The operating department practitioner (ODP) told her bosses at the Queen Elizabeth Hospital in Norfolk that she wanted to nearly double her hours due to the pandemic.
Suzanne, who normally works 28 hours a week, offered to work over 50 hours a week in order to help with the national effort against the virus.
She was working 12-hour days and nights, and spent three weeks in ICU before transferring to the Covid A&E department, assisting in airway management.
After over two gruelling months working round the clock, Suzanne had the chance to reunite with her two daughters and finally ‘put my girls first’
The doting mother said that her two daughters have taken every opportunity to cuddle her since they were reunited
The single mum says she FaceTimed her daughters each day and they never let her wake up for a shift without a good morning text.
Suzanne said: ‘We FaceTime each day and they will always text me good morning.
‘I was tired from work and wanted to see them, but I knew I couldn’t cuddle them so I stuck to it.
‘There were many times I thought to myself, “I can’t do this anymore”.
Bella and Hettie (pictured) revealed their grateful to be back with their mother and their 11-year-old Jack Russell Daschund cross Lotty
Suzanne revealed that she kept reuniting with her daughters a secret, in case something changed. Pictured: Suzanne with her children
Suzanne said that she couldn’t get used to her home being so quiet without her girls there singing and dancing
Suzanne who compares being with her girls to winning a gold medal, said they haven’t stopped cuddling since she’s returned. Pictured: Suzanne with Hettie
‘It was difficult the first few weeks, because I’d come home from work and they wouldn’t be there.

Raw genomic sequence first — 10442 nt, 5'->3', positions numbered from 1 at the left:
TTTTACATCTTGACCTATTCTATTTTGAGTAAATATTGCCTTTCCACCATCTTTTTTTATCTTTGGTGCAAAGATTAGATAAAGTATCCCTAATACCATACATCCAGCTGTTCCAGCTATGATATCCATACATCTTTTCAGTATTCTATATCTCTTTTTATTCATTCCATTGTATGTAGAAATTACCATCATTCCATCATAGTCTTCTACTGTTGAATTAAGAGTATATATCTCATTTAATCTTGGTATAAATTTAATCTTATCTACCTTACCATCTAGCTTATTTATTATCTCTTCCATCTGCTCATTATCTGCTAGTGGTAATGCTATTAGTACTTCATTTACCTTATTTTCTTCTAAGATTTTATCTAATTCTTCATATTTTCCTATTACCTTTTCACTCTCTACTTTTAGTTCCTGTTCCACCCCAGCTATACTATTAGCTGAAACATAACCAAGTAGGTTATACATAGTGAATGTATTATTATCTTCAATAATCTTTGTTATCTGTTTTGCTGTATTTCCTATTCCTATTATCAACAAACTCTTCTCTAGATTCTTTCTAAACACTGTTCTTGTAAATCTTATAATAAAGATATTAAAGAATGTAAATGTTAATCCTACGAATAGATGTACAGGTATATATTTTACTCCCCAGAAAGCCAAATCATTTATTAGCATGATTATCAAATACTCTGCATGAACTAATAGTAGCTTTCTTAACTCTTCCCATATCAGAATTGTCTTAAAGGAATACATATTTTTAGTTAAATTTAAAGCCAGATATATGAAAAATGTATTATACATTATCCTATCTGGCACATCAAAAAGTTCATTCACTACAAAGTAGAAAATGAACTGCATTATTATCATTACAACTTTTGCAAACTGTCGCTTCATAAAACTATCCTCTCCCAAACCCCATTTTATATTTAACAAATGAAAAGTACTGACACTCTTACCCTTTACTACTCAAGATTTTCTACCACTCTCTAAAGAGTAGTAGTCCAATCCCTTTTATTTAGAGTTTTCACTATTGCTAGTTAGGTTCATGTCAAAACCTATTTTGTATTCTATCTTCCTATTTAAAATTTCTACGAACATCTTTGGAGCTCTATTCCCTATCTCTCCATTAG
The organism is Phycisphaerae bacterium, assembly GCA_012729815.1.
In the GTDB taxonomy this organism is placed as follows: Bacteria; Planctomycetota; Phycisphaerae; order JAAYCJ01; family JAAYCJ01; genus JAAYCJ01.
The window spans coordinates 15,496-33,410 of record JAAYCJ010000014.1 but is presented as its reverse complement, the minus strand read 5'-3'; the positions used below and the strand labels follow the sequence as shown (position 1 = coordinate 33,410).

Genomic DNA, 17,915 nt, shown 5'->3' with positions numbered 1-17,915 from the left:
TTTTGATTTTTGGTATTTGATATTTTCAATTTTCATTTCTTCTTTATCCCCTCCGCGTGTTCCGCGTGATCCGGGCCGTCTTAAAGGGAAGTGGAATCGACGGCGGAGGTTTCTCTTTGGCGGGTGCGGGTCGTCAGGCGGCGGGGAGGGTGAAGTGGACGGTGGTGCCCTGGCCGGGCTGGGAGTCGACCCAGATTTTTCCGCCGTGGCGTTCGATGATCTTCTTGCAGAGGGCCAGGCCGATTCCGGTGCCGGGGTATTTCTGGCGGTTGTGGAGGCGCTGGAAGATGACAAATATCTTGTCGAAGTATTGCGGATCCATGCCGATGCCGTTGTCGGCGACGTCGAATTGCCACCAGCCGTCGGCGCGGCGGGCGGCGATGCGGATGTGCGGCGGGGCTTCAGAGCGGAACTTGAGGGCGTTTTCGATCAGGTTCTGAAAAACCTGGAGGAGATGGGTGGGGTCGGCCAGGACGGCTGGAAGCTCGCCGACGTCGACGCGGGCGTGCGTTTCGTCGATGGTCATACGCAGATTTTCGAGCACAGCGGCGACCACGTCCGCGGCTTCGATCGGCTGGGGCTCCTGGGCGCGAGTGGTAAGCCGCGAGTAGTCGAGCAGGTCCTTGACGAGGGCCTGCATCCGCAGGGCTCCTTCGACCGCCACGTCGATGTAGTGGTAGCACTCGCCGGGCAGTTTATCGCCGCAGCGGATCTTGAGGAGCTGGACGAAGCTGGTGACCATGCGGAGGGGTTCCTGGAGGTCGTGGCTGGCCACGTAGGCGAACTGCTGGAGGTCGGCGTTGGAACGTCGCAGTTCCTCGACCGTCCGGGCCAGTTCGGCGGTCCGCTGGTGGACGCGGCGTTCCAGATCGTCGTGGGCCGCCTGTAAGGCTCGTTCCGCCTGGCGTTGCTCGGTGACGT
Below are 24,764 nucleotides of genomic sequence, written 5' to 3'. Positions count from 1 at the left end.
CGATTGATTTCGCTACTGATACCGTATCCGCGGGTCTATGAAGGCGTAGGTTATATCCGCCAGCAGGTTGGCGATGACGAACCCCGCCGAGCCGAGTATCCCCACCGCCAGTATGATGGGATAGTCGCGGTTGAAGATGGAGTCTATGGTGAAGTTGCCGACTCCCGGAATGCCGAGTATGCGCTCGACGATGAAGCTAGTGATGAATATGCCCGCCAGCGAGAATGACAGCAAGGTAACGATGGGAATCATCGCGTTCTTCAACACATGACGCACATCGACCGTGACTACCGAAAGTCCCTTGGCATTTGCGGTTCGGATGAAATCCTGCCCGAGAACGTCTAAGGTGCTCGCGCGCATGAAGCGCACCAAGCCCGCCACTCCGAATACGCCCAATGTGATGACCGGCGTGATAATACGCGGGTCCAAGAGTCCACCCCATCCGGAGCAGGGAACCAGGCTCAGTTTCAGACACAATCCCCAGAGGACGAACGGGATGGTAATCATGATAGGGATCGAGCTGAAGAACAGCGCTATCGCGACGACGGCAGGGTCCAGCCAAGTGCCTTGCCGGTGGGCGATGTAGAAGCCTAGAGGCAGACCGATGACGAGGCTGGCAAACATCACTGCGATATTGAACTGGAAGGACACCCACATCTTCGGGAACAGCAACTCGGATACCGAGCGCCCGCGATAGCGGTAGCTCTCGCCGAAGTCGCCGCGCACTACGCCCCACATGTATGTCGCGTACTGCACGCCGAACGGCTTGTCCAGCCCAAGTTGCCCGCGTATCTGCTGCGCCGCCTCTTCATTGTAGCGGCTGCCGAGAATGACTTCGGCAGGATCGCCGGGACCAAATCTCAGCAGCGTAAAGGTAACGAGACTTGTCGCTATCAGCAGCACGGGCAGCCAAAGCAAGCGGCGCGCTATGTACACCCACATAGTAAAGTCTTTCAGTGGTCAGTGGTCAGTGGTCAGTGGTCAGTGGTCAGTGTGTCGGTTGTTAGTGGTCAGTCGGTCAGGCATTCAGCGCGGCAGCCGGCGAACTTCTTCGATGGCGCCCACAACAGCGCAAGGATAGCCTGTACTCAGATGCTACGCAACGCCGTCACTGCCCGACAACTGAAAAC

‘It was dead quiet, no one running about or screaming or laughing, it was horrible.
‘I don’t know what to do without them singing and dancing.’
But after nine weeks she was overworked and felt she needed to see her two girls.
She said: ‘I told my boss I needed to reduce my hours back to normal, and she was incredibly understanding and supportive.
Bella praised her mother and others who work for the NHS, dubbing Suzanne her hero. Pictured: Suzanne with Bella
Suzanne has reduced her working hours so that she has more time to spend with her daughters and can have them back at home with her
Suzanne said that the prospect of seeing her two daughters again was what kept her going during nine gruelling weeks on the coronavirus frontline
‘By the end I had a countdown to when I’d be seeing my girls again, and it was really the one thing keeping me going.’
Suzanne says she planned to bring the girls back home about a week before the surprise, but had to keep it a secret because she didn’t want to disappoint them if anything changed.
She continued: ‘We kept it a secret from them because I didn’t want to disappoint them in case something changed, but it was all worthwhile when I saw their reactions.